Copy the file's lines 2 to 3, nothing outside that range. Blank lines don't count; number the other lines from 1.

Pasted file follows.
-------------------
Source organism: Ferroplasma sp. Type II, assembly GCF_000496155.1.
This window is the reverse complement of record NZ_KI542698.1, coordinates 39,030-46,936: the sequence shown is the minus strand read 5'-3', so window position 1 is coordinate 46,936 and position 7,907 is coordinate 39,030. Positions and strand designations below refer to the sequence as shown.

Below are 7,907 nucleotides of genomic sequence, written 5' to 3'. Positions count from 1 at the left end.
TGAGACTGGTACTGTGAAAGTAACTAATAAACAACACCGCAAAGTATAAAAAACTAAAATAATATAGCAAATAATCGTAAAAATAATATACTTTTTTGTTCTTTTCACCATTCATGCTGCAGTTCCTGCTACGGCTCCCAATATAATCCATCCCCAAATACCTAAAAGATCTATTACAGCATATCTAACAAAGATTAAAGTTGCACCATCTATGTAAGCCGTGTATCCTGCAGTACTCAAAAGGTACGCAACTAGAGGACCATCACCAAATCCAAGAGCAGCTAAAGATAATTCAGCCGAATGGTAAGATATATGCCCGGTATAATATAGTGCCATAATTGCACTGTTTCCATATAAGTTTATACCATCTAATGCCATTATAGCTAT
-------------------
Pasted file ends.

This window is the reverse complement of record NZ_KI542698.1, coordinates 39,030-46,936: the sequence shown is the minus strand read 5'-3', so window position 1 is coordinate 46,936 and position 7,907 is coordinate 39,030. Positions and strand designations below refer to the sequence as shown.

Below are 7,907 nucleotides of genomic sequence, written 5' to 3'. Positions count from 1 at the left end.